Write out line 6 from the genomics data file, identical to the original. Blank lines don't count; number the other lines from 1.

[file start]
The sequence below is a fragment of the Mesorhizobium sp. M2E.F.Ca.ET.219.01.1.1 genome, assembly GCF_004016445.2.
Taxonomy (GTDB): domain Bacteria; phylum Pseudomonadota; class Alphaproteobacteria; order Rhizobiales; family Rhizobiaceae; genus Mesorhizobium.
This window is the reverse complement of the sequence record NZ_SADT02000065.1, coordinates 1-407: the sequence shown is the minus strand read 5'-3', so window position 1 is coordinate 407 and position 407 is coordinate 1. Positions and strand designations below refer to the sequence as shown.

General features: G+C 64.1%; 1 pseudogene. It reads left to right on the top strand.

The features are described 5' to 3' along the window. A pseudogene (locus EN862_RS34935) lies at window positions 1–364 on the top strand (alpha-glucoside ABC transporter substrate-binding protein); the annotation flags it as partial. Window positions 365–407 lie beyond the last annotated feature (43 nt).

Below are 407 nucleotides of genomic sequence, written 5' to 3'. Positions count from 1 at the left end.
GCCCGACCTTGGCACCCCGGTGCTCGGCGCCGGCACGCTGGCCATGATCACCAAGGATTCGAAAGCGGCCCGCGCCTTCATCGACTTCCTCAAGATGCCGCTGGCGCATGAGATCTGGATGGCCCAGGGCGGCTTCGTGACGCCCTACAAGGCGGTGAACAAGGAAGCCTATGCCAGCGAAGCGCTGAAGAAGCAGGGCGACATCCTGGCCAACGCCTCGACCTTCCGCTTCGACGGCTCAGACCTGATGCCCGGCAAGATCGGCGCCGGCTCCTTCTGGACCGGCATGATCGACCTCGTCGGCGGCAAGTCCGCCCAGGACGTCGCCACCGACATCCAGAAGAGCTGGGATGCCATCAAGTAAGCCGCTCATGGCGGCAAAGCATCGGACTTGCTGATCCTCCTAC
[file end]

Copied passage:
Below are 407 nucleotides of genomic sequence, written 5' to 3'. Positions count from 1 at the left end.